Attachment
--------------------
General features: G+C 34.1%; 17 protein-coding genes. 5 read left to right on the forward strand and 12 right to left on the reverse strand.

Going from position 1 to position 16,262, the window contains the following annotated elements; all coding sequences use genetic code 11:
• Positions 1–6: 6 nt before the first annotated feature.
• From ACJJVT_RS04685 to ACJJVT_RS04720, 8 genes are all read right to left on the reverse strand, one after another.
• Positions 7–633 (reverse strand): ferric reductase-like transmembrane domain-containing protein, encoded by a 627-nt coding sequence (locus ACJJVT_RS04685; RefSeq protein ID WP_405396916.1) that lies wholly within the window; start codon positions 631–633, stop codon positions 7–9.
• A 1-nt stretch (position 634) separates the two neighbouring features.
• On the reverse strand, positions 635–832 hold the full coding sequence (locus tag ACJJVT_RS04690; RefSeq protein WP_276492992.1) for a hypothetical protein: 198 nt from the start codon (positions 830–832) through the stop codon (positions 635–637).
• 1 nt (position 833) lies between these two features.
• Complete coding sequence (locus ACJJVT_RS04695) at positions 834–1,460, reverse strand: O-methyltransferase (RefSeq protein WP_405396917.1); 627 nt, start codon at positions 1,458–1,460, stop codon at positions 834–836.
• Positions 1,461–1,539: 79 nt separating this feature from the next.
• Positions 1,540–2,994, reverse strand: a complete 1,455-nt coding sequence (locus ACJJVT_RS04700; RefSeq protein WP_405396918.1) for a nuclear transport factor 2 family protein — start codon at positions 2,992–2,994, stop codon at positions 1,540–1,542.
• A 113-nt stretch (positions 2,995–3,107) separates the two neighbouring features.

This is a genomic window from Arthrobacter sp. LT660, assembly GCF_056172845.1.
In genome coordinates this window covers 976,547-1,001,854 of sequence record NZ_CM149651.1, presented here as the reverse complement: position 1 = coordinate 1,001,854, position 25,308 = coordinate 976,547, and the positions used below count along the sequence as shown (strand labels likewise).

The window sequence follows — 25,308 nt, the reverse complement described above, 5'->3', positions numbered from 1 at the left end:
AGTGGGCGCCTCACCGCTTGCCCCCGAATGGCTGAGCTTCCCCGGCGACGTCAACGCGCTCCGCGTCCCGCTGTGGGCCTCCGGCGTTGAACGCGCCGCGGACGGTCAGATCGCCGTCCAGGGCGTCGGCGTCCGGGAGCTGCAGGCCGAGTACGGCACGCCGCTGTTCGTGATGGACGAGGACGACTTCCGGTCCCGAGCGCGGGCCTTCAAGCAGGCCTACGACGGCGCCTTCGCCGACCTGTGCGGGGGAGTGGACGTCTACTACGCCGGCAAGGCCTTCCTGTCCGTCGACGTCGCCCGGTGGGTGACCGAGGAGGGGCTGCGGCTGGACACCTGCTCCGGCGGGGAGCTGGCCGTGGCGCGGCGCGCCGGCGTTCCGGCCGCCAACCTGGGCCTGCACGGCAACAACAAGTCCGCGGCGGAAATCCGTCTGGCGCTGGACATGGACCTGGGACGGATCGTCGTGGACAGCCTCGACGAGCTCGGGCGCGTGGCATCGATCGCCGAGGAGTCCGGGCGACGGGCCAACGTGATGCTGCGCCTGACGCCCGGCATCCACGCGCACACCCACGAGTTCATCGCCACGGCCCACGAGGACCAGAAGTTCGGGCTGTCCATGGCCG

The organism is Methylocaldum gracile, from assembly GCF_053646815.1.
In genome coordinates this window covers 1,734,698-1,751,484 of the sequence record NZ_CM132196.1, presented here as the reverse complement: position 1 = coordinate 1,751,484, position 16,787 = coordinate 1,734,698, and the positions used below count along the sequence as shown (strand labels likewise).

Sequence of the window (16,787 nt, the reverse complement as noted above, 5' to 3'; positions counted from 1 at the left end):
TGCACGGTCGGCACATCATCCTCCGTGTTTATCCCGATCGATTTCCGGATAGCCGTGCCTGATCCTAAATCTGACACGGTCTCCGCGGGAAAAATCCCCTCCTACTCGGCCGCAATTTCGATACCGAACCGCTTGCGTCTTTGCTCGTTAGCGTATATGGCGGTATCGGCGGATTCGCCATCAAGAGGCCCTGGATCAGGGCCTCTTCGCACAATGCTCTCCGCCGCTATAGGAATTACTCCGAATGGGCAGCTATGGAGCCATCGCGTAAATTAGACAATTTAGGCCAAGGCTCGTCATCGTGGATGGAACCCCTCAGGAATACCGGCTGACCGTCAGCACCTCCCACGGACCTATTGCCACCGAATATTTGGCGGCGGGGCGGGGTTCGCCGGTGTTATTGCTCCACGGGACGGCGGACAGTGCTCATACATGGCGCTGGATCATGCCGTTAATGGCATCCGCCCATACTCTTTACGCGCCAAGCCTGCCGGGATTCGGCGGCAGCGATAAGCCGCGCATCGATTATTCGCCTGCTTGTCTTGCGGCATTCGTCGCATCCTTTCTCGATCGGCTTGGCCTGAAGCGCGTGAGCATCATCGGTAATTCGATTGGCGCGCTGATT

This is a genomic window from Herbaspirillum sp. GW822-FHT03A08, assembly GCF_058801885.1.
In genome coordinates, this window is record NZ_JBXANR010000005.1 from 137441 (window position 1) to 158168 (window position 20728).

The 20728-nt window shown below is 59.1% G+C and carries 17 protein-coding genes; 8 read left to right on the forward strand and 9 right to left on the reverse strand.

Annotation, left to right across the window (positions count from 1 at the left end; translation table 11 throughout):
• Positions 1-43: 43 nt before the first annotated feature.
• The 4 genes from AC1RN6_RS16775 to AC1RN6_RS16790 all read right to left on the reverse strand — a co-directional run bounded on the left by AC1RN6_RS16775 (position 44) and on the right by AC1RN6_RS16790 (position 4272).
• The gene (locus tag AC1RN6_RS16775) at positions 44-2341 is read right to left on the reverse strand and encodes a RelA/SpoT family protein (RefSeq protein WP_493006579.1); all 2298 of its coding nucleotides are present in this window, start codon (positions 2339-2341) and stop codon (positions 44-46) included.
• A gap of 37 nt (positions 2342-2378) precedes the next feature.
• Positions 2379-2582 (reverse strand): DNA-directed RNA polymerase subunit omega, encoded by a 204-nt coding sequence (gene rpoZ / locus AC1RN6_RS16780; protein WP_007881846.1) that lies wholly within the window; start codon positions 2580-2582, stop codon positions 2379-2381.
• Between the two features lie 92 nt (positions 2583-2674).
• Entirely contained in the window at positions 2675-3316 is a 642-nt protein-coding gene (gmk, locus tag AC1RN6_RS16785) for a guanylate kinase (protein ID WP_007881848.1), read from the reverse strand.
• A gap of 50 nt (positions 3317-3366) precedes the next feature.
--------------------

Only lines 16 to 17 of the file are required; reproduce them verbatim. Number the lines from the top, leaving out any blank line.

AGTGGGCGCCTCACCGCTTGCCCCCGAATGGCTGAGCTTCCCCGGCGACGTCAACGCGCTCCGCGTCCCGCTGTGGGCCTCCGGCGTTGAACGCGCCGCGGACGGTCAGATCGCCGTCCAGGGCGTCGGCGTCCGGGAGCTGCAGGCCGAGTACGGCACGCCGCTGTTCGTGATGGACGAGGACGACTTCCGGTCCCGAGCGCGGGCCTTCAAGCAGGCCTACGACGGCGCCTTCGCCGACCTGTGCGGGGGAGTGGACGTCTACTACGCCGGCAAGGCCTTCCTGTCCGTCGACGTCGCCCGGTGGGTGACCGAGGAGGGGCTGCGGCTGGACACCTGCTCCGGCGGGGAGCTGGCCGTGGCGCGGCGCGCCGGCGTTCCGGCCGCCAACCTGGGCCTGCACGGCAACAACAAGTCCGCGGCGGAAATCCGTCTGGCGCTGGACATGGACCTGGGACGGATCGTCGTGGACAGCCTCGACGAGCTCGGGCGCGTGGCATCGATCGCCGAGGAGTCCGGGCGACGGGCCAACGTGATGCTGCGCCTGACGCCCGGCATCCACGCGCACACCCACGAGTTCATCGCCACGGCCCACGAGGACCAGAAGTTCGGGCTGTCCATGGCCG

The organism is Methylocaldum gracile, from assembly GCF_053646815.1.